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Pakistani artist Bani Abidi is a distinctive and poetic filmmaker. Abidi uses video as a tool to examine the function of memory as it relates to place, unearthing overlooked stories. Her 2019 film The Lost Procession is the latest installment in the Museum’s New Media Series.

The Lost Procession recounts the experiences of the persecuted Hazara community, an ethnic group of Shia Muslims living in predominantly Sunni Pakistan. In recent decades the Hazara have sought refuge in Germany. The film begins with footage of Hazara people participating in the procession of the Ashura in Berlin, which marks a sacred day of remembrance for Shia Muslims. This footage is juxtaposed with scenes of everyday life in Quetta, Pakistan, a city that is home to more than 500,000 Hazara people. The video reveals personal stories of loss and resilience while examining the conditions responsible for migration as revealed from the viewpoint of residents in Quetta and from that of the refugee community in Berlin. Foregrounding the relationship between two Hazara communities, Abidi investigates themes of expropriation, exile, refuge, and captivity.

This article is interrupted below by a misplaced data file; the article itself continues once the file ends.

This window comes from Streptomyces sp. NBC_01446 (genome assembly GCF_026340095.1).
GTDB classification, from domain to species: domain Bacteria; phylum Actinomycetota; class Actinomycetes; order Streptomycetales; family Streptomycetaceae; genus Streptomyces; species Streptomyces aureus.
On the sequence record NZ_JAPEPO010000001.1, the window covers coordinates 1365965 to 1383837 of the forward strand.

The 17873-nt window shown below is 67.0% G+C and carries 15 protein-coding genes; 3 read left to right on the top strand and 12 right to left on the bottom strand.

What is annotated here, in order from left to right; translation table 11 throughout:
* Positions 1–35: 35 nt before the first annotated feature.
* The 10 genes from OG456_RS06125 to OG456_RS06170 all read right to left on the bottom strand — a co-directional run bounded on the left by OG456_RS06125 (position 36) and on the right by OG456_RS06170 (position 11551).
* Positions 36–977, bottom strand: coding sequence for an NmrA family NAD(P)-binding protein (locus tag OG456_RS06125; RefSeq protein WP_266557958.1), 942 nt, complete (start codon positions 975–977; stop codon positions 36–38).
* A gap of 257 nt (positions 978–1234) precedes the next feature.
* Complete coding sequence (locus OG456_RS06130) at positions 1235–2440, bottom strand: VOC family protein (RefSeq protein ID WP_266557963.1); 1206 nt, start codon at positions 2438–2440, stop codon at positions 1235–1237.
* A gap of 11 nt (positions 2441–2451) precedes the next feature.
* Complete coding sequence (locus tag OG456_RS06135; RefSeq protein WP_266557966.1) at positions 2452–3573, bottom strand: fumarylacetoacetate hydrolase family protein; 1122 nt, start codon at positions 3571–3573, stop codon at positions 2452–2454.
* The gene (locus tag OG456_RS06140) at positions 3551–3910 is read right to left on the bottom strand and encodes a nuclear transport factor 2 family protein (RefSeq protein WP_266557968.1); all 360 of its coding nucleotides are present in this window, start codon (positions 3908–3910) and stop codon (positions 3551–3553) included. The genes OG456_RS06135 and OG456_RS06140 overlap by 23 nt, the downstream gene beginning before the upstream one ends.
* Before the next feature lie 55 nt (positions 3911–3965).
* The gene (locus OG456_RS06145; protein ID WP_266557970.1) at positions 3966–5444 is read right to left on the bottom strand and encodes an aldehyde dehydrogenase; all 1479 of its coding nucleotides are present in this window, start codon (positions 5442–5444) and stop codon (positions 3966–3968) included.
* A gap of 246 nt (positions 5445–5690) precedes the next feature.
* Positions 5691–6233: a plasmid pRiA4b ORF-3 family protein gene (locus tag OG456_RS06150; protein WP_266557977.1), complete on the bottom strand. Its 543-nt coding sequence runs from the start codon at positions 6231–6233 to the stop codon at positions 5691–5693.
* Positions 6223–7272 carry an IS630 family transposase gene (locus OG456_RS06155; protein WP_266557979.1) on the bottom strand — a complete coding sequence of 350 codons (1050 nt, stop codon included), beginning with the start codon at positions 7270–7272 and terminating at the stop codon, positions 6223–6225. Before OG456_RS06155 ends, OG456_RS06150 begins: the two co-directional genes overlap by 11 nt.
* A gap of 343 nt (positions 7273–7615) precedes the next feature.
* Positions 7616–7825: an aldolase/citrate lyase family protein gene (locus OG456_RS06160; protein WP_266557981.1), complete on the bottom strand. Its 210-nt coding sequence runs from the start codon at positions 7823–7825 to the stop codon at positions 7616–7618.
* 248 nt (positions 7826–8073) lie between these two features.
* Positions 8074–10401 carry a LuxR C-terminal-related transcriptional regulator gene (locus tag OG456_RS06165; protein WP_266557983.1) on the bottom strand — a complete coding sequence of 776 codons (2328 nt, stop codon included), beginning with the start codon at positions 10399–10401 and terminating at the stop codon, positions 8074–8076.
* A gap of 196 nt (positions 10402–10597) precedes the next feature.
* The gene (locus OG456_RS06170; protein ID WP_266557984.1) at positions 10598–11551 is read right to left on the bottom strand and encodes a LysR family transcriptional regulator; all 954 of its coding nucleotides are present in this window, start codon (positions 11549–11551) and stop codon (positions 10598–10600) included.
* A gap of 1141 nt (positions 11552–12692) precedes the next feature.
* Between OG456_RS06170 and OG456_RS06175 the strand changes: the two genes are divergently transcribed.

New Media Series—Bani Abidi is curated by Hannah Klemm, associate curator of modern and contemporary art, and Molly Moog, research assistant for modern and contemporary art. The running time of The Lost Procession is 17 minutes and 48 seconds.


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